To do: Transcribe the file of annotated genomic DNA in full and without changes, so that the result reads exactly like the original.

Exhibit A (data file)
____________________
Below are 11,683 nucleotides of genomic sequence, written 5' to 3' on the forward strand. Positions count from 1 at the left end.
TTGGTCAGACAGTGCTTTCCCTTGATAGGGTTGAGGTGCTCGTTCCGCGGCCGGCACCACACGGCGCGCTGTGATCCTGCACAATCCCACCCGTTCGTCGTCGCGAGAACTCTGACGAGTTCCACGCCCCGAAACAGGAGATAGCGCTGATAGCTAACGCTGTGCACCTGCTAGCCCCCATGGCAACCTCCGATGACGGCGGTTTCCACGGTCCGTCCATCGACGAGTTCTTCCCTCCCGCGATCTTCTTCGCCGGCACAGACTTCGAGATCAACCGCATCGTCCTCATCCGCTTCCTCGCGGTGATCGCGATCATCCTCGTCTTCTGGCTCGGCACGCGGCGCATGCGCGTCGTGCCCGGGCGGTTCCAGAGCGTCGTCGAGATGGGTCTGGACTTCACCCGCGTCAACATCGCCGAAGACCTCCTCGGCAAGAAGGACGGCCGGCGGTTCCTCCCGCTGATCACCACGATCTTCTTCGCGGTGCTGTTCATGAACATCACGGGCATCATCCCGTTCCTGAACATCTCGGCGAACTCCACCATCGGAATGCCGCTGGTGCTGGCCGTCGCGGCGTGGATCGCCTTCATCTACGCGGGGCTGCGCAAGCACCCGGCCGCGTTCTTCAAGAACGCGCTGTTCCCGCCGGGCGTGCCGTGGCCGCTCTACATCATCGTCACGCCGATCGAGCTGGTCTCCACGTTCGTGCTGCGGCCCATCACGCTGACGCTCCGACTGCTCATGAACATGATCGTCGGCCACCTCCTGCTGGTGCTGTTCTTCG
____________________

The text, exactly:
Below are 11,683 nucleotides of genomic sequence, written 5' to 3' on the forward strand. Positions count from 1 at the left end.
TTGGTCAGACAGTGCTTTCCCTTGATAGGGTTGAGGTGCTCGTTCCGCGGCCGGCACCACACGGCGCGCTGTGATCCTGCACAATCCCACCCGTTCGTCGTCGCGAGAACTCTGACGAGTTCCACGCCCCGAAACAGGAGATAGCGCTGATAGCTAACGCTGTGCACCTGCTAGCCCCCATGGCAACCTCCGATGACGGCGGTTTCCACGGTCCGTCCATCGACGAGTTCTTCCCTCCCGCGATCTTCTTCGCCGGCACAGACTTCGAGATCAACCGCATCGTCCTCATCCGCTTCCTCGCGGTGATCGCGATCATCCTCGTCTTCTGGCTCGGCACGCGGCGCATGCGCGTCGTGCCCGGGCGGTTCCAGAGCGTCGTCGAGATGGGTCTGGACTTCACCCGCGTCAACATCGCCGAAGACCTCCTCGGCAAGAAGGACGGCCGGCGGTTCCTCCCGCTGATCACCACGATCTTCTTCGCGGTGCTGTTCATGAACATCACGGGCATCATCCCGTTCCTGAACATCTCGGCGAACTCCACCATCGGAATGCCGCTGGTGCTGGCCGTCGCGGCGTGGATCGCCTTCATCTACGCGGGGCTGCGCAAGCACCCGGCCGCGTTCTTCAAGAACGCGCTGTTCCCGCCGGGCGTGCCGTGGCCGCTCTACATCATCGTCACGCCGATCGAGCTGGTCTCCACGTTCGTGCTGCGGCCCATCACGCTGACGCTCCGACTGCTCATGAACATGATCGTCGGCCACCTCCTGCTGGTGCTGTTCTTCG